This painting is recognized as Joseph Pearson’s greatest work. It was painted in his home in Germantown, Pennsylvania. In this unique portrait, Pearson shows his twins, Virginia and Jane.
Selma Burke was an important African American woman who defied stereotypes and made a name for herself through her love of art. She was not only an accomplished nurse and teacher; she was also a world-renowned sculptor and painter whose bust of U.S. President Franklin D. Roosevelt appears on the dime.
Paul Evans was among the community of mid-century modern studio furniture craftsmen like Wharton Esherick and George Nakashima who helped make the greater Philadelphia region a prominent center for studio craft in the late 1960s. Today his highly experimental approaches to metal attract an international following.
This twelve-foot high work by Phillip Lloyd Powell that once was installed in his former residence on Route 202 in New Hope, Pennsylvania, was permanently installed at the Michener in October 2010, and has remained an iconic work in the Museum’s galleries since that time.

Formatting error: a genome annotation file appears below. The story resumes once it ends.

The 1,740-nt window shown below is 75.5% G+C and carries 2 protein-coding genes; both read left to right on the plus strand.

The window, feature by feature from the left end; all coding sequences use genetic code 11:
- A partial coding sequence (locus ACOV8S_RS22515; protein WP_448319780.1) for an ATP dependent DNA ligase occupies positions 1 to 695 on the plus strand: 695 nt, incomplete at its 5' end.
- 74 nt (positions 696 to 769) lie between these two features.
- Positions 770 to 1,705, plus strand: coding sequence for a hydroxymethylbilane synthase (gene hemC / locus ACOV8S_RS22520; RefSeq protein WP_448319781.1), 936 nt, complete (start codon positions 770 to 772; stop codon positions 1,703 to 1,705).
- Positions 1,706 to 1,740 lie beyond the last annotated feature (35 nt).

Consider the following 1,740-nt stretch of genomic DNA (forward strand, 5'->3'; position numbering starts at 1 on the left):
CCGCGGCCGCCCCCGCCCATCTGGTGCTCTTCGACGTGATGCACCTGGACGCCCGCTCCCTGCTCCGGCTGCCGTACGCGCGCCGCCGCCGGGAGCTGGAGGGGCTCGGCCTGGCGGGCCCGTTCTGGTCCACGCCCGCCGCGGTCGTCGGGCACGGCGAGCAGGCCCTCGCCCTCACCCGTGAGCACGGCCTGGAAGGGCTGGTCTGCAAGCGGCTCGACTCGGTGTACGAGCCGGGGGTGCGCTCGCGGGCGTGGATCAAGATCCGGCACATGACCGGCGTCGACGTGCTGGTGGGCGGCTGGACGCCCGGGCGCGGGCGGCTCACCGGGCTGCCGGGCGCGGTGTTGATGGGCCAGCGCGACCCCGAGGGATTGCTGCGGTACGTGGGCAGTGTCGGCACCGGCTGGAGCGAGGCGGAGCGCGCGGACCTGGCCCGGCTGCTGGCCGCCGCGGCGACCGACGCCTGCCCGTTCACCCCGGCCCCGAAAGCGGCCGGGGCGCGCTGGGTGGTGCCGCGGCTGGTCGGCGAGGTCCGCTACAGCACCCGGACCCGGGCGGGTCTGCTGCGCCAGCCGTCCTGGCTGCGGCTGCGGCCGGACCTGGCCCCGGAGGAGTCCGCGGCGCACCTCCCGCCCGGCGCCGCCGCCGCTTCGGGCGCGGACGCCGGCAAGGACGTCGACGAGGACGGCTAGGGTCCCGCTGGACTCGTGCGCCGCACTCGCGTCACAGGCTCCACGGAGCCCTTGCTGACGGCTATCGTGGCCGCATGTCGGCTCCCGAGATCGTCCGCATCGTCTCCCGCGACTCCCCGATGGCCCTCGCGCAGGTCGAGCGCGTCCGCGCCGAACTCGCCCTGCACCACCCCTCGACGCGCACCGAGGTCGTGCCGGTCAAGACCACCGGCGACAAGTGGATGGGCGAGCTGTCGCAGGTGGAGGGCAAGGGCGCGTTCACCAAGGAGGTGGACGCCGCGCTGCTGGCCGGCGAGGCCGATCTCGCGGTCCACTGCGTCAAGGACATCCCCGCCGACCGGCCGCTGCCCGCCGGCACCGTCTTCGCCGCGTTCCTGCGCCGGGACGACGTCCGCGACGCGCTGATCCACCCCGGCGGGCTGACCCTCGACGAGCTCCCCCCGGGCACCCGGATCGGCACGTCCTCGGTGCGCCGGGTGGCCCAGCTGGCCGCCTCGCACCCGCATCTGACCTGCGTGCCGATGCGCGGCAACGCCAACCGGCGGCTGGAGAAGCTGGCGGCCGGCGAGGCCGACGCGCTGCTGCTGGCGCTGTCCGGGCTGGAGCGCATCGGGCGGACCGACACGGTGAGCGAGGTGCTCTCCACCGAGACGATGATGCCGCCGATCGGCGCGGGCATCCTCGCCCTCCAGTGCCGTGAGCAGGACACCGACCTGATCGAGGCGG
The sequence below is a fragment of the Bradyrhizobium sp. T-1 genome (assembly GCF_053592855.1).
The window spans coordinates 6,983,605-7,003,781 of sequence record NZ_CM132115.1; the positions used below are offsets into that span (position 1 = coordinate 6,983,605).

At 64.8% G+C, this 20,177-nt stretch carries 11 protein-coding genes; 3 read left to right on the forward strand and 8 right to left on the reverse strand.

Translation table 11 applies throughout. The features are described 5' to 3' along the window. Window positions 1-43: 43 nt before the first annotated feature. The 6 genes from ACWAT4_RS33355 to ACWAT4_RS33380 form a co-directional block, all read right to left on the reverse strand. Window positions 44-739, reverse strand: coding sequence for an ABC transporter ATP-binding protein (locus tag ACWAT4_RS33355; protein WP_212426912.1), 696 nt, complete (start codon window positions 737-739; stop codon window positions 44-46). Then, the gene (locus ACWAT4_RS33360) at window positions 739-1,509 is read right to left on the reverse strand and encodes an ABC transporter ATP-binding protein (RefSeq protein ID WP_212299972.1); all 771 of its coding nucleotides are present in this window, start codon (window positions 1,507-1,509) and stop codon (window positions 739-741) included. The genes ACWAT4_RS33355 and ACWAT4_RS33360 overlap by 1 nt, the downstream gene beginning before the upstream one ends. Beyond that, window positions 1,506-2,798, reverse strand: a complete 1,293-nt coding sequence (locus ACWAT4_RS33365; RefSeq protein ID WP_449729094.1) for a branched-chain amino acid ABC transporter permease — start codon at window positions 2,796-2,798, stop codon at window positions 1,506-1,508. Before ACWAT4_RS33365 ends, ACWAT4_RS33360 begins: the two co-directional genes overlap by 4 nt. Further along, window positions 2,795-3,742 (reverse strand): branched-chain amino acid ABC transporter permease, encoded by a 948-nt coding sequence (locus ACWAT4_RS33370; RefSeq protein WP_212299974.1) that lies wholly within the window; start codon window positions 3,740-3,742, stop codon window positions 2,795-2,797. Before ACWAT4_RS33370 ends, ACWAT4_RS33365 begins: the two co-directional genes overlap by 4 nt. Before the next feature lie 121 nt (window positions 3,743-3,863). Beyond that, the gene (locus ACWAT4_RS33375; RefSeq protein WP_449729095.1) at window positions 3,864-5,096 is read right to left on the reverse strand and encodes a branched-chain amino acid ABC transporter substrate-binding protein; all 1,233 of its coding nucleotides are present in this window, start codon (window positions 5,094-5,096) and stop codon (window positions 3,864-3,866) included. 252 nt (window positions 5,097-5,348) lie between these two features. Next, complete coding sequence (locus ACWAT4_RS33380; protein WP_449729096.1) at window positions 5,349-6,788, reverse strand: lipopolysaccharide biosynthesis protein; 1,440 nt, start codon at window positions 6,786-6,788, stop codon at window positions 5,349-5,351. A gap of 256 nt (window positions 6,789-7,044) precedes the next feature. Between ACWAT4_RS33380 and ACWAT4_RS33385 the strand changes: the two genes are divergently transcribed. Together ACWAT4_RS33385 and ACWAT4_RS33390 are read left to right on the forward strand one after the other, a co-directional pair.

In the 1930s, a group of modernist artists in Bucks County including Charles F. Ramsey, Louis Stone, and Charles Evans, formed the Cooperative Painting Project. Experimenting with expressive color, abstract forms, and modern concepts of creative design, this experimental group worked together for two years.
Even though the Museum is currently closed, we are here for you online! Are you looking for a way to feel connected, inspired, engaged or enjoy a moment of respite? We have an idea! Check out the Michener Art Museum's page on Google Arts and Culture.
The theme of overcoming difficult challenges found in Selma Bortner's work is a common experience many of us face today. How do we seek hope and overcome them? Learn more about the work of Bortner and the many connections that can be made with it.